Govt’s insatiable appetite for bank funds
Poor revenue collection has forced the government to exceed its annual borrowing limit from banking sources seven and half a months into the fiscal year, creating a probable credit crunch for the private sector.
The government has set a borrowing limit of Tk 47,364 crore for fiscal 2019-20, but as of February 16 it has taken Tk 52,372 crore, which is a fresh record for a single year.
Last fiscal year, the government borrowed Tk 26,446 crore from the banking sector.
The government would not have needed to borrow so much from banks had it used the foreign loans efficiently for implementation of the annual development projects, said Mustafizur Rahman, a distinguished fellow of the Centre for Policy Dialogue.
"Capital market could have been another source for the government from the perspective of its fund management, but the market has been going through a haphazard situation for months."
But the government has mainly been forced to borrow the large amount from banks because of its revenue shortfall, he said.
Provisional data showed the National Board of Revenue (NBR) could log in Tk 124,500 crore in the first seven months of the fiscal year, missing the target for the period by a whopping Tk 39,500 crore.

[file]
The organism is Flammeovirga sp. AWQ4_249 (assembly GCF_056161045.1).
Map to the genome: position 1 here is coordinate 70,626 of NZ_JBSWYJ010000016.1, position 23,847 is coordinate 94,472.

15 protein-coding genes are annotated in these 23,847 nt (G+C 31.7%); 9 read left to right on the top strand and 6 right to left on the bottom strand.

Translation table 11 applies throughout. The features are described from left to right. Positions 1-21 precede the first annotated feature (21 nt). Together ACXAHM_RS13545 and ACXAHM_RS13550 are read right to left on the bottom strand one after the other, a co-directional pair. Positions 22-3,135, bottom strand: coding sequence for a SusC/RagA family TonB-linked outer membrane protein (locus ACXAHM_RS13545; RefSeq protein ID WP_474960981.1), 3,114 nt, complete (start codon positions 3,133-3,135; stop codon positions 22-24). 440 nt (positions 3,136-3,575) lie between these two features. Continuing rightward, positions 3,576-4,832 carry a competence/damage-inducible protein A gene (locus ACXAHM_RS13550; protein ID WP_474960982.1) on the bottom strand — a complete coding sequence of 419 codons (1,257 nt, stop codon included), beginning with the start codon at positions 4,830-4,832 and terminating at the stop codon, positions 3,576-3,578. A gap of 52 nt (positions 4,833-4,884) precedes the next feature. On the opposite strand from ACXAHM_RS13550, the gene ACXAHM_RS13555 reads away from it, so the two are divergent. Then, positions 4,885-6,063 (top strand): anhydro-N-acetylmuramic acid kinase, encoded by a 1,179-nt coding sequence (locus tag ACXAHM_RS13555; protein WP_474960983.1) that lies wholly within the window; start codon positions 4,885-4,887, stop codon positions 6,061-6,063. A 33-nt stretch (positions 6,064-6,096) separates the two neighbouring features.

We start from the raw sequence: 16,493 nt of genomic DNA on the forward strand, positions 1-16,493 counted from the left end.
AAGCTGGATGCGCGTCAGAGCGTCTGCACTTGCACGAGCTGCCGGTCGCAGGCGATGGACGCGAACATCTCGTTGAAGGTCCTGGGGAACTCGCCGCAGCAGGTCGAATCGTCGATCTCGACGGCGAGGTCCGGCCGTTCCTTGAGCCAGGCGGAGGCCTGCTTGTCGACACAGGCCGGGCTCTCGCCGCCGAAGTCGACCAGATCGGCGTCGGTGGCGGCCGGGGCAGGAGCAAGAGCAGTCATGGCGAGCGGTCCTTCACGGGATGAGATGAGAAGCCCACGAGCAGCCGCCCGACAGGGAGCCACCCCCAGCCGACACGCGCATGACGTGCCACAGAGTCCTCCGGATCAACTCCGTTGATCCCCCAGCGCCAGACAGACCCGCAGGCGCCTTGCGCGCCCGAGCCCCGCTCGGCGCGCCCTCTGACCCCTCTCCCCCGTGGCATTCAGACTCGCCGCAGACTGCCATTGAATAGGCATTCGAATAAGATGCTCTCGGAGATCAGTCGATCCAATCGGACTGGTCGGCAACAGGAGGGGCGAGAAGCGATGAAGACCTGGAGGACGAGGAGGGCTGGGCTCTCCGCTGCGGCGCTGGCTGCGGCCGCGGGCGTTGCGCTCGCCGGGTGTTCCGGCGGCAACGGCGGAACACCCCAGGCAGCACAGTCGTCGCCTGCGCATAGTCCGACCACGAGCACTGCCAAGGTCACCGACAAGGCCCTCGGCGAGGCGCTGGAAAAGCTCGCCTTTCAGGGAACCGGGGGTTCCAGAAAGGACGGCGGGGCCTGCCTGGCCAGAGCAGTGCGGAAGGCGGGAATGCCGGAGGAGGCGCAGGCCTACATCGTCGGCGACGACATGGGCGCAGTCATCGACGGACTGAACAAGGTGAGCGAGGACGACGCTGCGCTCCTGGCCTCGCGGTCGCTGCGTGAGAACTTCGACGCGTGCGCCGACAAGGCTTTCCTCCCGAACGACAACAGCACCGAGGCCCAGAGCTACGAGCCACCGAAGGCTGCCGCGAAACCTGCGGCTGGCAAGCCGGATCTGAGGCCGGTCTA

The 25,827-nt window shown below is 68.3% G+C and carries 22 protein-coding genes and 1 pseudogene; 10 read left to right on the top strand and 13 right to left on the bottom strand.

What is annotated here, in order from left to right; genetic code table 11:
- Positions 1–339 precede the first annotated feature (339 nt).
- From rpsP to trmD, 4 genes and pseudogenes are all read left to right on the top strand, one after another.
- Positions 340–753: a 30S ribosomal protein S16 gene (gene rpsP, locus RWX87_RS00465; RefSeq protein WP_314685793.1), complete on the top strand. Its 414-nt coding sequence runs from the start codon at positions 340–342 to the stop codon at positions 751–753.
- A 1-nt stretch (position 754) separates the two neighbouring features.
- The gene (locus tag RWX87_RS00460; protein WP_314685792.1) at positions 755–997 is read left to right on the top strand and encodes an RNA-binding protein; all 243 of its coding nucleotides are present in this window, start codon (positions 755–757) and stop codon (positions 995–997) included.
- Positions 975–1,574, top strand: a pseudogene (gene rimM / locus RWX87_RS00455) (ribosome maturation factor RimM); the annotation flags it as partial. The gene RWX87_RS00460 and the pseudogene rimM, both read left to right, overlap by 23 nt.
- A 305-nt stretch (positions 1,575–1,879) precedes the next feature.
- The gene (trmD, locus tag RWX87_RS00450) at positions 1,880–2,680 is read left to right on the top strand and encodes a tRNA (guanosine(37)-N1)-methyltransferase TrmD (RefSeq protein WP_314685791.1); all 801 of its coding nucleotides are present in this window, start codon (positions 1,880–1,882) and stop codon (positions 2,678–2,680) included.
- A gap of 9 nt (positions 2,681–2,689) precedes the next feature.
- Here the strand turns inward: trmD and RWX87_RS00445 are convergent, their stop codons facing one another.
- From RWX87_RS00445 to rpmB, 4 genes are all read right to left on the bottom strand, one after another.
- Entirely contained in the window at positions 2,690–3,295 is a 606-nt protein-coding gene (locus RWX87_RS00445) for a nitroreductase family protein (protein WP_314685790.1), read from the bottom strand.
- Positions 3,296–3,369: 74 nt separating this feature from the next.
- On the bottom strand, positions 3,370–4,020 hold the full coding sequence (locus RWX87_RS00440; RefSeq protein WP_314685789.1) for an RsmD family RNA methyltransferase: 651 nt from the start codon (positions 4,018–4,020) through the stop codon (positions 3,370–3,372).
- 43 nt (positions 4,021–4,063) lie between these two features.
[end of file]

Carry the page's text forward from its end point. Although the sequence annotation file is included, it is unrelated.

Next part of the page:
"The government should increase its revenue collection by hook or by crook in order to tackle the huge amount of borrowing from the banking sources. Or else, it will face a substantiate interest burden in the years ahead."
The large volume of government borrowing will have an adverse impact on the private sector in the coming days as businesses will be unable to get their requisite funds from banks.
At present, banks are not feeling the pinch as the demand for credit from the private sector is subdued, Rahman added.
Private sector credit growth stood at 9.83 per cent in December last year, which is the lowest since 2008 at least. Available Bangladesh Bank data goes as far back as 2008.
But banks will face severe liquidity crunch when businesses will start expanding their investment in a full-fledged manner, Rahman said.
"We are not facing any difficulty to manage our funds right now," said Md Arfan Ali, managing director of Bank Asia, adding that the situation may not sustain in the long run given the upcoming probable credit demand.
Credit demand is expected to pick up from April, when banks will implement the single-digit lending rate on their all loan products except credit card, he added.
Besides, the government borrowing is likely to creep up in the final quarter of the fiscal year, when the implementation of ADP tends to be ramped up, said Syed Mahbubur Rahman, managing director of Mutual Trust Bank.
"Banks would start facing problems then," he added.
As of February 16, the government owes banks Tk 160,467 crore, up 48.44 per cent from June 30, 2019.
"A good number of banks are feeling comfortable about offering loans to the government as this is a completely risk-free lending," said AB Mirza Azizul Islam, a former finance adviser to a caretaker government.
Many banks are showing reluctance in giving out loans to the private sector as deposit growth has not increased as expected.
"The government should avoid massive government borrowing from banking sources for the greater interest of private sector. If the private sector is squeezed, employment generation will not widen. In such a situation, the country's GDP growth will face a hurdle," Islam added.